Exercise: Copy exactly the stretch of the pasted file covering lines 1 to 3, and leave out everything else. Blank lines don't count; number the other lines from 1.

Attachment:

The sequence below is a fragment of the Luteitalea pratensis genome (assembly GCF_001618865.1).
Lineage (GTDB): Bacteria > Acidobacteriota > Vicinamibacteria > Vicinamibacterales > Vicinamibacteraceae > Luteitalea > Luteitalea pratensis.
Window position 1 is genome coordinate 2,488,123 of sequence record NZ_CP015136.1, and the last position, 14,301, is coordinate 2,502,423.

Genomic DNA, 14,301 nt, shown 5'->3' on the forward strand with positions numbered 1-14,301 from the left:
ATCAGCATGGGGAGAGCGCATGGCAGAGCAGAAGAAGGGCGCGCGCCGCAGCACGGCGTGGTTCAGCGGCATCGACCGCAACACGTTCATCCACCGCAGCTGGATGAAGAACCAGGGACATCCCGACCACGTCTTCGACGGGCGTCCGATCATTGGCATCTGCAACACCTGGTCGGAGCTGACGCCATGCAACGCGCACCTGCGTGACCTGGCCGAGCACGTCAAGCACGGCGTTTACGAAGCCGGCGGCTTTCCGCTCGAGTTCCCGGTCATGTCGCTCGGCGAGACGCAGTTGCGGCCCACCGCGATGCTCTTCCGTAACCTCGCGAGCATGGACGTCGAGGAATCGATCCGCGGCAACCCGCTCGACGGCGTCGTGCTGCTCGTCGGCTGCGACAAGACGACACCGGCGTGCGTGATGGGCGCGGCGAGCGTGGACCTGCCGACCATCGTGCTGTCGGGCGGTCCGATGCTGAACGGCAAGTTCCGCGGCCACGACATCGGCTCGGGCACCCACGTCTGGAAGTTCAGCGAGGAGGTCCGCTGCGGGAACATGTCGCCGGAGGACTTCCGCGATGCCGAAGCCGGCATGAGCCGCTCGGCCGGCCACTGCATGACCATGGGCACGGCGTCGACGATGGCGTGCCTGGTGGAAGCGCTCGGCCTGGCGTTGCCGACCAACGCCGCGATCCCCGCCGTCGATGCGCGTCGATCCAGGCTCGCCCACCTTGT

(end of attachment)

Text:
The sequence below is a fragment of the Luteitalea pratensis genome (assembly GCF_001618865.1).
Lineage (GTDB): Bacteria > Acidobacteriota > Vicinamibacteria > Vicinamibacterales > Vicinamibacteraceae > Luteitalea > Luteitalea pratensis.
Window position 1 is genome coordinate 2,488,123 of sequence record NZ_CP015136.1, and the last position, 14,301, is coordinate 2,502,423.